Creative Commons license icon

Review: 'The Laputan Factor' by Tristan Black Wolf

Your rating: None Average: 5 (1 vote)

The Laputan FactorTristan Black Wolf's The Laputan Factor opens with software developer Night O'Connell enjoying a well-earned rest in the company of his hyena boyfriend. Or with fighter pilot 1st Lt Ambrose Bierce Kovach about to enter a simulated exercise aboard the star cruiser Heartwielder. As scenes and viewpoints switch, which of these almost-identical, head-hopping tigers is the real one? Both? Neither?

The story that follows is a science fiction gay romantic comedy mystery caper, with two realities' worth of characters helping or hindering the increasingly urgent quest to work out what's going on and how to fix it.

That's about as much as I can write about the plot without the risk of ruining readers' enjoyment by blurting out spoilers. I can't even be specific about which cult 1960s TV series turns out to be vitally important. However, I can and will say that I enjoyed The Laputan Factor very much, and that if you like your furry fiction with buff, wisecracking characters, action, and a touch of mystery, you'll probably enjoy it too.

AuthorHouse, June 2015, trade paperback $16.95 (202 pages), Kindle $3.99. Illustrated by Dream&Nightmare.

At just over 200 pages in the softback edition, this is a long novella, and those pages are packed with external and inner conflicts for both O'Connell and Kovach. The pace is fast and the writing flows easily. There's a temptation to burn through the chapters and find out what happens next, but you may miss something important if you let impatience get the better of careful reading.

The dialogue and interactions between the characters are fun, but I did start to wonder whether they would ever stop exchanging quips, or thinking about sex, no matter how much the peril increased.

Other nitpicks? A couple of the clues were delivered by bluntly, although this didn't diminish the suspense of wanting to know what, exactly, they were clues to, and I'm not sure how well some of the science behind the fiction would hold up to close scrutiny. This is a lighthearted read, however, and when you're offered Bradbury drives and plasma shurikens, it's best to sit back and enjoy the ride.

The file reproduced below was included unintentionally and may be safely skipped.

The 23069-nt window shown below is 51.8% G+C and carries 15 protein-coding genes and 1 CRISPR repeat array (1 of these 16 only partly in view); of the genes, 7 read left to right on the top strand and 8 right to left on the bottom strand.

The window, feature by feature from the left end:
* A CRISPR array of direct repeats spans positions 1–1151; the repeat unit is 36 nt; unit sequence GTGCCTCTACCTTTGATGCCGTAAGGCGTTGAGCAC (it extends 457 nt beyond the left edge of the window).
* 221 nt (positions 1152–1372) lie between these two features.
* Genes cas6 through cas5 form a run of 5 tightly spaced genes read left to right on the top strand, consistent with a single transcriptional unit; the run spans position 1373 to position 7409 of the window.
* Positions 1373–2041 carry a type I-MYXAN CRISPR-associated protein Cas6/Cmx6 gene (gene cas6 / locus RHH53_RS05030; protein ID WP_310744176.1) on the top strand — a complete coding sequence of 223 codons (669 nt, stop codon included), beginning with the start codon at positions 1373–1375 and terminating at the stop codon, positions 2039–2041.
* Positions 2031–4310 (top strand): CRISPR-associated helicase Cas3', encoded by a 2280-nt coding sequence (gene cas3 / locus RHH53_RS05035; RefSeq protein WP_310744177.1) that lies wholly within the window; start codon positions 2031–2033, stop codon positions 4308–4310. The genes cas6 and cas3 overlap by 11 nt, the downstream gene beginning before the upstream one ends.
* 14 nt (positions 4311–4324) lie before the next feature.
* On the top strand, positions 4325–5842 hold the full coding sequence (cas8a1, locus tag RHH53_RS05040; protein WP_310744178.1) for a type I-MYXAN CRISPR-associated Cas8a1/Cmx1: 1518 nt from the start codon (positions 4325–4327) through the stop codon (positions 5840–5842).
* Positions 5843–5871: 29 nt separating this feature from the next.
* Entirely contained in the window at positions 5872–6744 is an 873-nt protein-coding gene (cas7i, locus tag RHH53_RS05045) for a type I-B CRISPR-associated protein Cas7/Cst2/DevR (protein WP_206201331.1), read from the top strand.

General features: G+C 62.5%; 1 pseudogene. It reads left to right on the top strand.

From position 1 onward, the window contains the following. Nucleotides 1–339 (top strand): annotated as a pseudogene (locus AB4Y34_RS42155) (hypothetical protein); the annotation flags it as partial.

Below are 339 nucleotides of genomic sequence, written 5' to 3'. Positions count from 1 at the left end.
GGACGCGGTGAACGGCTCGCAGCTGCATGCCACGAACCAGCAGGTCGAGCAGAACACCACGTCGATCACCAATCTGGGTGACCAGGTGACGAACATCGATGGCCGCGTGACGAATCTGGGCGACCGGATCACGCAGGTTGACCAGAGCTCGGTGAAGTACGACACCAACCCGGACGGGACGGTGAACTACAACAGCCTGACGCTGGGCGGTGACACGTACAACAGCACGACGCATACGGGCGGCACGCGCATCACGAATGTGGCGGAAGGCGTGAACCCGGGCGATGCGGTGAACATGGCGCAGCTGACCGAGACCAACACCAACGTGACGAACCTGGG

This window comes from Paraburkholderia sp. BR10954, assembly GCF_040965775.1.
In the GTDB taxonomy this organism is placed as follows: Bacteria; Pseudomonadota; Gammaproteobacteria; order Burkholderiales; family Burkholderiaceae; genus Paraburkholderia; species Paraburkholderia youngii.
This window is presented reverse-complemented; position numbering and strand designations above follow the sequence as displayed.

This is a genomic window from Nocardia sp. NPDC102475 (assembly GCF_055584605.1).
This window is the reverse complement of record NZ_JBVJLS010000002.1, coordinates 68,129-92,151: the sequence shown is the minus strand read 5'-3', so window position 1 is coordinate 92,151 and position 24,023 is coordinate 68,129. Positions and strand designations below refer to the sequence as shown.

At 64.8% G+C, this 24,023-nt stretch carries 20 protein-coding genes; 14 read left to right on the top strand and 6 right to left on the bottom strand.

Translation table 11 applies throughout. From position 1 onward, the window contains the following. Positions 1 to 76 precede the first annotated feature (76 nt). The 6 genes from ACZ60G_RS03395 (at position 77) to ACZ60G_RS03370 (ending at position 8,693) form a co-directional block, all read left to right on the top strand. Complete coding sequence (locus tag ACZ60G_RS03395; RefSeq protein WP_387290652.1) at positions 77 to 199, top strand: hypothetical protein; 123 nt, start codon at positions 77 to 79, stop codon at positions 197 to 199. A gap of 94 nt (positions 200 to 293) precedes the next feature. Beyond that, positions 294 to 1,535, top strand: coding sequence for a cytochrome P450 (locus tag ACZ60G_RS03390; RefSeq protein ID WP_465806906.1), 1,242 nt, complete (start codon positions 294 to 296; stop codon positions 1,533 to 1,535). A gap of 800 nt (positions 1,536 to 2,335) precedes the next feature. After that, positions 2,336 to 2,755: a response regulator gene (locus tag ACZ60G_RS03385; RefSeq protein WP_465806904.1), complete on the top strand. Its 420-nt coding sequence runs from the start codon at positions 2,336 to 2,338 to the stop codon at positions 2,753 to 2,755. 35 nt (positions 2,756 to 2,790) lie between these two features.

The cover and internal illustrations are by Dream&Nightmare. The cover image is very striking and atmospheric; the internal artwork doesn't add a great deal to the text, but is a nice bonus.

Author Tristan Black Wolf has been published in issues 1, 2 and 3 of Allasso, and is a frequent poster on SoFurry. His first novel, The Man with Two Shadows, reviewed for Flayrah by Fred Patten, was published by AuthorHouse in March 2012.

Released in softcover and ebook formats through AuthorHouse and also available on Amazon, The Laputan Factor is full of banter, pheromones, and tongue-in-cheek references to movies, TV and literature; a smart page-turner that doesn't take itself too seriously but is genuinely engaging. I look forward to seeing what Black Wolf will cook up next.

Disclaimer: I was offered a review copy by the author.

Comments

Post new comment

  • Web page addresses and e-mail addresses turn into links automatically.
  • Allowed HTML tags: <a> <img> <b> <i> <s> <blockquote> <ul> <ol> <li> <table> <tr> <td> <th> <sub> <sup> <object> <embed> <h1> <h2> <h3> <h4> <h5> <h6> <dl> <dt> <dd> <param> <center> <strong> <q> <cite> <code> <em>
  • Lines and paragraphs break automatically.

More information about formatting options

CAPTCHA
This test is to prevent automated spam submissions.

About the author

Huskyteer (Alice Dryden)read storiescontact (login required)

a web developer and Husky from London, UK, interested in writing, scooters, 1960s music, aviation and karate

Writer, Biker, Furry, Spy.